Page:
Page last updated at 11:44 GMT, Friday, 25 September 2009 12:44 UK

UK retirement age challenge fails

Stephen Alambritis, of the Federation of Small Businesses welcomed the decision

The High Court has upheld the law that allows UK employers to force workers to retire at the age of 65.

In the UK, a worker can see their employment end at the age of 65 without any redundancy payment - even if they do not want to retire.

However the judge in the case said there was a compelling case for the compulsory retirement age to rise.

Age Concern and Help the Aged, which challenged the rules, will not appeal because they expect the law to change.

Employers welcomed the ruling. The court's decision means that a string of compensation cases brought by people who did not want to retire is doomed to fail.

'Compelling case'

Specifically, Mr Justice Blake decided that the Default Retirement Age introduced by the government in 2006 did comply with an EC Directive against age discrimination.

In the UK, a worker can see their employment end at the age of 65 without any redundancy payment - even if they do not want to retire.
A number of court cases are continuing that challenge this rule, most notably the case spearheaded by Age Concern and Help the Aged which was heard in the High Court in July and which has now been rejected.
However, the government has said it will bring forward a review of the retirement age to 2010, a move that some commentators say signals the end of the default retirement age in the UK as we know it.

However, he did say that there was a "compelling case" for a change in the law, and he would have ordered a review.

The government has announced it is bringing forward a review of the compulsory retirement age anyway, by a year to 2010. The charities believe that this will eventually lead to a change in the rules.

As the law stands, a British employer can dismiss a member of staff without redundancy payments on that person's 65th birthday, as long as they stick to the correct procedure. The charities believe this is in breach of the EU's Equal Treatment at Work Directive.

Employees have the right to request to continue working beyond the date when the employer wants them to retire, but the employer can refuse the request and the law does not require them to give any reason for that decision.

An employer can also refuse to recruit anyone over the age of 65.

Judge's views

Mr Justice Blake said that, although he was ruling against the charities, the decision might have been different if, for example, the legislation had been introduced in 2009 rather than 2006.

Andrew Harrop, of Age Concern, said many workers wanted to carry on

He also signalled that the government's review had been broadly welcomed.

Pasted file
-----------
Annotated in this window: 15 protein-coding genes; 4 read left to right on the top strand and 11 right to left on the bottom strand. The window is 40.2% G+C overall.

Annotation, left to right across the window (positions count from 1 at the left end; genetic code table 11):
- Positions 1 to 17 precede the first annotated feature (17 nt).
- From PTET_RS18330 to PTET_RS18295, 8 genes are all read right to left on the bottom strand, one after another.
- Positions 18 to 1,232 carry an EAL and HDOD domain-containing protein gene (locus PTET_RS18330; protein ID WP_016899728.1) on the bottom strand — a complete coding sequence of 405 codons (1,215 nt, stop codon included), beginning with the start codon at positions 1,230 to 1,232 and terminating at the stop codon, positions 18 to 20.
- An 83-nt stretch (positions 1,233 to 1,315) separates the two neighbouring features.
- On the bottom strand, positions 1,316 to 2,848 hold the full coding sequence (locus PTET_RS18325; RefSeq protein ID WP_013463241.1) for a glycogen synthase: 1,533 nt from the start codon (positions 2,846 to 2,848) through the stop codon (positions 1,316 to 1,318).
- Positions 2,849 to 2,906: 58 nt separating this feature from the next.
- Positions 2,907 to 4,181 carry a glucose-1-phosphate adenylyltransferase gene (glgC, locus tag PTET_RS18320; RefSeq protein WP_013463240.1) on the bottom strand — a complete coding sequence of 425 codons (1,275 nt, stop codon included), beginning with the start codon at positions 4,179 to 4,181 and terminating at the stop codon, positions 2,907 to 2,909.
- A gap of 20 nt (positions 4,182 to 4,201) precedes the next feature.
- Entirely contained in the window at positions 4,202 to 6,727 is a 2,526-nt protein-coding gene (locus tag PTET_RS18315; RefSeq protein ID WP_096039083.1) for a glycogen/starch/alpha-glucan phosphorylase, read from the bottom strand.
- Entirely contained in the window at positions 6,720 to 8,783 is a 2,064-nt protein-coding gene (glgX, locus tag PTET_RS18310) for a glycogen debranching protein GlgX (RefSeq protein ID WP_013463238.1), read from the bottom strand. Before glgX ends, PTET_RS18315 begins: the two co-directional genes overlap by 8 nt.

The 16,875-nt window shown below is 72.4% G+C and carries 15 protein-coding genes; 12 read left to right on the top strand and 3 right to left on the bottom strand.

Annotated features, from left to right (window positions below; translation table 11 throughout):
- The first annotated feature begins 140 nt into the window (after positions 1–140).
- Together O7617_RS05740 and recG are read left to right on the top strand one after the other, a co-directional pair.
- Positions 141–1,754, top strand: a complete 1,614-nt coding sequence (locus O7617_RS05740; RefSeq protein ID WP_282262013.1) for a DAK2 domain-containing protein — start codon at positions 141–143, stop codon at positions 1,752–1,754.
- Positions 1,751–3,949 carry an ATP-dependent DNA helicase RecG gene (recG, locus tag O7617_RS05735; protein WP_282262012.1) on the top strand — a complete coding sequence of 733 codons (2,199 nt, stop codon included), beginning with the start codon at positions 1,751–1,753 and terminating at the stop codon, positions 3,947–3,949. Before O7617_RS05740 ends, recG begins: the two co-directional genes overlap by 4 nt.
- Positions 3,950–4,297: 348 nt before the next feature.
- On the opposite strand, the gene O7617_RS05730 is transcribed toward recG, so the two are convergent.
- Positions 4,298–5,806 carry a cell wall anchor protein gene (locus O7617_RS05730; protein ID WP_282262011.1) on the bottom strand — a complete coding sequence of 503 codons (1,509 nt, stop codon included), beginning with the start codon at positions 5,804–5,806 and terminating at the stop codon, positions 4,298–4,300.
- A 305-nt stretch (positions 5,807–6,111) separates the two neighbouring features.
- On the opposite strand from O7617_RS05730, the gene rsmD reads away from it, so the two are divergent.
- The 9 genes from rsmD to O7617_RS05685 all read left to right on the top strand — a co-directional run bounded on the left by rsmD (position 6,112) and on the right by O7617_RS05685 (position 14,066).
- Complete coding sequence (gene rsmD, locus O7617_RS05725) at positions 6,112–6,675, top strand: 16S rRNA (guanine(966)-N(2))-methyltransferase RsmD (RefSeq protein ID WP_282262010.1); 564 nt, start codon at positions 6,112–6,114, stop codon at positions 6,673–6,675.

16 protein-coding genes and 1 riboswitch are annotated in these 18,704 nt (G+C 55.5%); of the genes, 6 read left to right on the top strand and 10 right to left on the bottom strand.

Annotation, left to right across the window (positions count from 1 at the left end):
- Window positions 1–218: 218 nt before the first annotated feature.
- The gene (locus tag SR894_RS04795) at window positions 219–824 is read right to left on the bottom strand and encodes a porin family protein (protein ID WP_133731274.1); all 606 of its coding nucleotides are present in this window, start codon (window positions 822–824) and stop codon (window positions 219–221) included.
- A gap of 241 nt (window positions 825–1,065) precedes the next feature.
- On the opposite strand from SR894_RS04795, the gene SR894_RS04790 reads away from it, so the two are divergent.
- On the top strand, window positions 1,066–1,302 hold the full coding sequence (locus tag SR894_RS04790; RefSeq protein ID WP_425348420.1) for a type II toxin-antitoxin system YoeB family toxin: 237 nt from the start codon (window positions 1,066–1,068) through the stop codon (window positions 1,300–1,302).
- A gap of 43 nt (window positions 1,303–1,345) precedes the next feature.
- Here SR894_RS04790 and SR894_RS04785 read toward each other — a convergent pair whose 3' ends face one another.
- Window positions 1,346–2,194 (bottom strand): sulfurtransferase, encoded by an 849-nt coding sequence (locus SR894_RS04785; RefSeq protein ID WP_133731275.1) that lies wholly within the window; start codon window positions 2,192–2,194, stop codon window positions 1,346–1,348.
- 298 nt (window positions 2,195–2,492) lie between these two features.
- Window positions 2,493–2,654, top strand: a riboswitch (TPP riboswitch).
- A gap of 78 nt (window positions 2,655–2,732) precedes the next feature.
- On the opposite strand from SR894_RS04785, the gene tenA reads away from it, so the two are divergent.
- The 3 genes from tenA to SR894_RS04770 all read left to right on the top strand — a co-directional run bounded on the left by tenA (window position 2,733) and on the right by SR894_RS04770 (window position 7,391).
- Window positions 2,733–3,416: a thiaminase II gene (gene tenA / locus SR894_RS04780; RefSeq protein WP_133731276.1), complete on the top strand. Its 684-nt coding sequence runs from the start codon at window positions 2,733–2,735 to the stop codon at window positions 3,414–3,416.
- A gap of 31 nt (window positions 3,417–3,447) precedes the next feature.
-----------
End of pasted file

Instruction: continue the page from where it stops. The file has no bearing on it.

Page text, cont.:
"The position might have been different if the government had not announced its timely review," he said in the judgement.

He added that increasing the retirement age would not block high level jobs to younger generations. An ageing population and the state of the economy were bringing extra pressure on the country's social security system.

"I cannot presently see how 65 could remain as a [default retirement age] after the review," the judgement said.

The ruling means that more than 260 cases pending in tribunals are now likely to be dismissed. These pensioners had been seeking compensation for discrimination.

The majority of people retire before 65, but 1.4 million people work beyond state pension age. It has been suggested that many more would if their employer permitted it.


Andrew Harrop, speaking for the charities, said they were "very disappointed" with the decision in the High Court.

However, he claimed that the government's own study into the law should be a fundamental review, as the current situation was unsustainable.

If someone is capable of working and wishes to do so, then why should they be forced to retire?
Kevin Lowe, Wolverhampton, UK

John Wadham, legal group director for the Equality and Human Rights Commission, said: "The number of older employees is increasing and the law should support those who wish to carry on working and making an economic contribution.

"The judge has sent out a strong signal that it is only a matter of time before the default retirement age of 65 is removed, and we will consider what action we could take next."

Stephen Alambritis, of the Federation of Small Businesses, said that employees taking cases to tribunals would have been extremely costly to small firms.

"It is important that a default mechanism is put in place to ensure that it does not all end up tears at employment tribunal," he said.

Adam Marshall, director of policy at the British Chambers of Commerce, said: "Employees already have the right to request to postpone their retirement, and we believe the existing rules allow for the fairest outcome on both sides.

"Businesses need a period of stability to allow all the recent changes to employment legislation to bed down. They do not want more tinkering with employment rules."

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